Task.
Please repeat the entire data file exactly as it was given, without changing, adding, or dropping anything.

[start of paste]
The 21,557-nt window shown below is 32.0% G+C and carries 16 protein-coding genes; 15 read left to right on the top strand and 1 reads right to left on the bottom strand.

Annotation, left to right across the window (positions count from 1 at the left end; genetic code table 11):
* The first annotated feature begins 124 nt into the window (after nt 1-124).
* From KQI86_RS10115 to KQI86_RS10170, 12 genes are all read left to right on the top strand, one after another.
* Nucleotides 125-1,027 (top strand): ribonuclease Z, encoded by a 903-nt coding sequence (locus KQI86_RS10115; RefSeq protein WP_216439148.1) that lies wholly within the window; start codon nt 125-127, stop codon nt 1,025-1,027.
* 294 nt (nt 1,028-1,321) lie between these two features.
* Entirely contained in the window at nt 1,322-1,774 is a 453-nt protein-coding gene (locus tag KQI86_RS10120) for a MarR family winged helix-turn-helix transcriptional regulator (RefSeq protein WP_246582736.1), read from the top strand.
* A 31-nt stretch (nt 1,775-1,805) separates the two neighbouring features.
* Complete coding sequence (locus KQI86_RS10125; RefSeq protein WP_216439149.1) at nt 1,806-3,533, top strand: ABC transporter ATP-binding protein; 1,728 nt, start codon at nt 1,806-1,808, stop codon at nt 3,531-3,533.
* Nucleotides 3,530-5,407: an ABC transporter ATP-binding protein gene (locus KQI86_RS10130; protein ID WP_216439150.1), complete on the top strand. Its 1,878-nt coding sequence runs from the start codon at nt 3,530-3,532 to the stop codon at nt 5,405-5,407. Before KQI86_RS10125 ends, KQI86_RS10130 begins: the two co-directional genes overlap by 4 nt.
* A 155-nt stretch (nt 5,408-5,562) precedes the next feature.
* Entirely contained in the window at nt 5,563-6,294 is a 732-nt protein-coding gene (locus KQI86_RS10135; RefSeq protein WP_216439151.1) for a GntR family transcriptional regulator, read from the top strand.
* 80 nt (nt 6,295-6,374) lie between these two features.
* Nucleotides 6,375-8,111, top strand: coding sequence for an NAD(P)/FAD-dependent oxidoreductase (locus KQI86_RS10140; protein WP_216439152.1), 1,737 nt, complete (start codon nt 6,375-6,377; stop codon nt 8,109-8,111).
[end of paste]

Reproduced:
The 21,557-nt window shown below is 32.0% G+C and carries 16 protein-coding genes; 15 read left to right on the top strand and 1 reads right to left on the bottom strand.

Annotation, left to right across the window (positions count from 1 at the left end; genetic code table 11):
* The first annotated feature begins 124 nt into the window (after nt 1-124).
* From KQI86_RS10115 to KQI86_RS10170, 12 genes are all read left to right on the top strand, one after another.
* Nucleotides 125-1,027 (top strand): ribonuclease Z, encoded by a 903-nt coding sequence (locus KQI86_RS10115; RefSeq protein WP_216439148.1) that lies wholly within the window; start codon nt 125-127, stop codon nt 1,025-1,027.
* 294 nt (nt 1,028-1,321) lie between these two features.
* Entirely contained in the window at nt 1,322-1,774 is a 453-nt protein-coding gene (locus tag KQI86_RS10120) for a MarR family winged helix-turn-helix transcriptional regulator (RefSeq protein WP_246582736.1), read from the top strand.
* A 31-nt stretch (nt 1,775-1,805) separates the two neighbouring features.
* Complete coding sequence (locus KQI86_RS10125; RefSeq protein WP_216439149.1) at nt 1,806-3,533, top strand: ABC transporter ATP-binding protein; 1,728 nt, start codon at nt 1,806-1,808, stop codon at nt 3,531-3,533.
* Nucleotides 3,530-5,407: an ABC transporter ATP-binding protein gene (locus KQI86_RS10130; protein ID WP_216439150.1), complete on the top strand. Its 1,878-nt coding sequence runs from the start codon at nt 3,530-3,532 to the stop codon at nt 5,405-5,407. Before KQI86_RS10125 ends, KQI86_RS10130 begins: the two co-directional genes overlap by 4 nt.
* A 155-nt stretch (nt 5,408-5,562) precedes the next feature.
* Entirely contained in the window at nt 5,563-6,294 is a 732-nt protein-coding gene (locus KQI86_RS10135; RefSeq protein WP_216439151.1) for a GntR family transcriptional regulator, read from the top strand.
* 80 nt (nt 6,295-6,374) lie between these two features.
* Nucleotides 6,375-8,111, top strand: coding sequence for an NAD(P)/FAD-dependent oxidoreductase (locus KQI86_RS10140; protein WP_216439152.1), 1,737 nt, complete (start codon nt 6,375-6,377; stop codon nt 8,109-8,111).